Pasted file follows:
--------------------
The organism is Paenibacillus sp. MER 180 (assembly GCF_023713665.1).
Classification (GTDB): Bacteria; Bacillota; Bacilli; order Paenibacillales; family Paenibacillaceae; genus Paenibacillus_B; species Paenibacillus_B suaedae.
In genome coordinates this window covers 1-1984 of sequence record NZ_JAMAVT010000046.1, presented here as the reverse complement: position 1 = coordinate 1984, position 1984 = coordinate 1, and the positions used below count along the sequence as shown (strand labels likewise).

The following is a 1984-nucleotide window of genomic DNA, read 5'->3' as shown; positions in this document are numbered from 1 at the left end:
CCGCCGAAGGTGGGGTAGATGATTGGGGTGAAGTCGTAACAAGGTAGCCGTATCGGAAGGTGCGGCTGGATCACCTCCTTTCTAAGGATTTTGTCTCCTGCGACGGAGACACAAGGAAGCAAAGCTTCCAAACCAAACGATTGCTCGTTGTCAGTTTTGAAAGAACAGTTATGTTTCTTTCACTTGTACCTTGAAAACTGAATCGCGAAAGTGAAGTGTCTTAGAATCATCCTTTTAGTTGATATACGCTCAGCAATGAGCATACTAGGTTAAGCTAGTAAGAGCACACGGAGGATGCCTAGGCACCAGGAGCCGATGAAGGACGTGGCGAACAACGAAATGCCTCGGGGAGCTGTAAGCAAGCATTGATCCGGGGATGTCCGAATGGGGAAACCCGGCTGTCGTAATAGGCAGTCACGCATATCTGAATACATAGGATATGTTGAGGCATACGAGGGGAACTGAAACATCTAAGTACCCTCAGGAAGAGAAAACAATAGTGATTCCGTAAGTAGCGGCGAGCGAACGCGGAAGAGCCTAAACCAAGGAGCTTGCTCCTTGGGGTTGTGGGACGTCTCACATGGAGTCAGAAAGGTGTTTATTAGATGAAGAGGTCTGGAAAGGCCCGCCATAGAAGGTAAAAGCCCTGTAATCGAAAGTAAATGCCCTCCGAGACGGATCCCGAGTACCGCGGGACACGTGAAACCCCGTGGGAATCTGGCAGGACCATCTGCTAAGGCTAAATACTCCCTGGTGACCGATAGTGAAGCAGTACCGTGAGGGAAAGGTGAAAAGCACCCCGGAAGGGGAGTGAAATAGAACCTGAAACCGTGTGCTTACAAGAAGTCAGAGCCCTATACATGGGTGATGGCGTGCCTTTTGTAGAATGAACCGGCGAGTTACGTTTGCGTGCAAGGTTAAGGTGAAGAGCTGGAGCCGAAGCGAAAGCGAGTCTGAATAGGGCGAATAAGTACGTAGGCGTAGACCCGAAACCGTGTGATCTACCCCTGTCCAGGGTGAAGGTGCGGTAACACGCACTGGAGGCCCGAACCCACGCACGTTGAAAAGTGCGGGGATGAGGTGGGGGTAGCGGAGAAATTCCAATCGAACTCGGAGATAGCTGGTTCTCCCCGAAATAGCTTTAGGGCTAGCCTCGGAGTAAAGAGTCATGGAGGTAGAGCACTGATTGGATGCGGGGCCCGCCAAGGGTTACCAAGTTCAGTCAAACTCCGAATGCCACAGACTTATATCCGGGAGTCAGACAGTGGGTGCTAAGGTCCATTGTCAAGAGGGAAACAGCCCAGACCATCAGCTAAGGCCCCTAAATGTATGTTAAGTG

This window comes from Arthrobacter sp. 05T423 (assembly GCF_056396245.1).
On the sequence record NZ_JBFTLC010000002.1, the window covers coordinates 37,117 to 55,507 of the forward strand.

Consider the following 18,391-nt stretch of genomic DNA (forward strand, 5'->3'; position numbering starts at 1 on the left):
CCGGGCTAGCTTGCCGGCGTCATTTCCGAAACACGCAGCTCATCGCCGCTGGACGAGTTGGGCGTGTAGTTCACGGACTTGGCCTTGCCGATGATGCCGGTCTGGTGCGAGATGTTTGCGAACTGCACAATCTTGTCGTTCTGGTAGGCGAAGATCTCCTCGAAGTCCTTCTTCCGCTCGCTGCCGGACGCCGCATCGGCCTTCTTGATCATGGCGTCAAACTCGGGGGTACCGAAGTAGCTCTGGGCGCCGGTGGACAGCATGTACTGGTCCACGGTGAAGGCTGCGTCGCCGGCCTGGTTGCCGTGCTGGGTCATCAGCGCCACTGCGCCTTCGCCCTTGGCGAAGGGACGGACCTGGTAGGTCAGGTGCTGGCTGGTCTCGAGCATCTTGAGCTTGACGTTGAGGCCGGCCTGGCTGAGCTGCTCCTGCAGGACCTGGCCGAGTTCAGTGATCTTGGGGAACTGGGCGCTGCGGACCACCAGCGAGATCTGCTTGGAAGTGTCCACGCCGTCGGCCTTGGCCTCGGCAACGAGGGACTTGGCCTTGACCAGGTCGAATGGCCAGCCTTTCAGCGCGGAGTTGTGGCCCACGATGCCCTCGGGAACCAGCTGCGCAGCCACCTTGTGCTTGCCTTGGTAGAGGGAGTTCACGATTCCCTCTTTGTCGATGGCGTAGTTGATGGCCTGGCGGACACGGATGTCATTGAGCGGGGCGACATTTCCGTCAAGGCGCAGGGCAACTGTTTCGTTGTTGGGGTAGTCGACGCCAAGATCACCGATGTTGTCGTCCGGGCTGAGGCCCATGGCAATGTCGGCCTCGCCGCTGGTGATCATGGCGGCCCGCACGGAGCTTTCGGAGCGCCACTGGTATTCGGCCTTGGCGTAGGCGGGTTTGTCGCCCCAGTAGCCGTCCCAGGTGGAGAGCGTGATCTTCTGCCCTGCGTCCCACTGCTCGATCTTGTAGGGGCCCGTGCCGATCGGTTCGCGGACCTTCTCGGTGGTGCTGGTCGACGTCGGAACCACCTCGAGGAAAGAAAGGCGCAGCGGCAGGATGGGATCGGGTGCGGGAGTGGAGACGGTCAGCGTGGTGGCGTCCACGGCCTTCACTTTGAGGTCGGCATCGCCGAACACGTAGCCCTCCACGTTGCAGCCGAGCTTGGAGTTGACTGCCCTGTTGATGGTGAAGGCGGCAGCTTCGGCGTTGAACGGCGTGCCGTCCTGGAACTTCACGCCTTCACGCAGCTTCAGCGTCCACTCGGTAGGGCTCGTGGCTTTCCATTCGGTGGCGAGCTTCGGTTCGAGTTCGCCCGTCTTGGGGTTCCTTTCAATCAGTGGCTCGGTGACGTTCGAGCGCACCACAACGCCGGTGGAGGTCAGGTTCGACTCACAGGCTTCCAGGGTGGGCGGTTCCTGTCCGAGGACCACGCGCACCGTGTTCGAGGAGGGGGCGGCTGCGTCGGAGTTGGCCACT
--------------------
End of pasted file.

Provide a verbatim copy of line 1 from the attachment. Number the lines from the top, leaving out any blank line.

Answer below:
The organism is Paenibacillus sp. MER 180 (assembly GCF_023713665.1).